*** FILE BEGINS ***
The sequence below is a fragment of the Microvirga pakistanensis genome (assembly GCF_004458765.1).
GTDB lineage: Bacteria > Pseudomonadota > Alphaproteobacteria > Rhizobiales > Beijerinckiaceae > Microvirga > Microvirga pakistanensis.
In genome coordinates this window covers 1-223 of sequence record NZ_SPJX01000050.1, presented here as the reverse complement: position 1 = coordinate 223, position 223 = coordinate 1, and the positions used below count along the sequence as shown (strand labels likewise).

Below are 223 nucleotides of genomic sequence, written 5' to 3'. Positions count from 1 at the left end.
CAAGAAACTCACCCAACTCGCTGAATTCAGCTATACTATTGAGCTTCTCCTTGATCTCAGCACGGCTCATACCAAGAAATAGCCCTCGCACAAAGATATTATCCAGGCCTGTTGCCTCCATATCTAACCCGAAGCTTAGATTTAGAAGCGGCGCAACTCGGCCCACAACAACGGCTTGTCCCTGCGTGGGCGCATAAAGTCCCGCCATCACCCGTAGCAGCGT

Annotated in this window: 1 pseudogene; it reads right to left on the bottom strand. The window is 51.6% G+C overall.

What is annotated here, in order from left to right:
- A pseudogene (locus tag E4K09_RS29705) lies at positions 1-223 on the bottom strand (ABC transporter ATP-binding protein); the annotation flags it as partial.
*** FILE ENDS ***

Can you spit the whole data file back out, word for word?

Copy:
The sequence below is a fragment of the Microvirga pakistanensis genome (assembly GCF_004458765.1).
GTDB lineage: Bacteria > Pseudomonadota > Alphaproteobacteria > Rhizobiales > Beijerinckiaceae > Microvirga > Microvirga pakistanensis.
In genome coordinates this window covers 1-223 of sequence record NZ_SPJX01000050.1, presented here as the reverse complement: position 1 = coordinate 223, position 223 = coordinate 1, and the positions used below count along the sequence as shown (strand labels likewise).

Below are 223 nucleotides of genomic sequence, written 5' to 3'. Positions count from 1 at the left end.
CAAGAAACTCACCCAACTCGCTGAATTCAGCTATACTATTGAGCTTCTCCTTGATCTCAGCACGGCTCATACCAAGAAATAGCCCTCGCACAAAGATATTATCCAGGCCTGTTGCCTCCATATCTAACCCGAAGCTTAGATTTAGAAGCGGCGCAACTCGGCCCACAACAACGGCTTGTCCCTGCGTGGGCGCATAAAGTCCCGCCATCACCCGTAGCAGCGT

Annotated in this window: 1 pseudogene; it reads right to left on the bottom strand. The window is 51.6% G+C overall.

What is annotated here, in order from left to right:
- A pseudogene (locus tag E4K09_RS29705) lies at positions 1-223 on the bottom strand (ABC transporter ATP-binding protein); the annotation flags it as partial.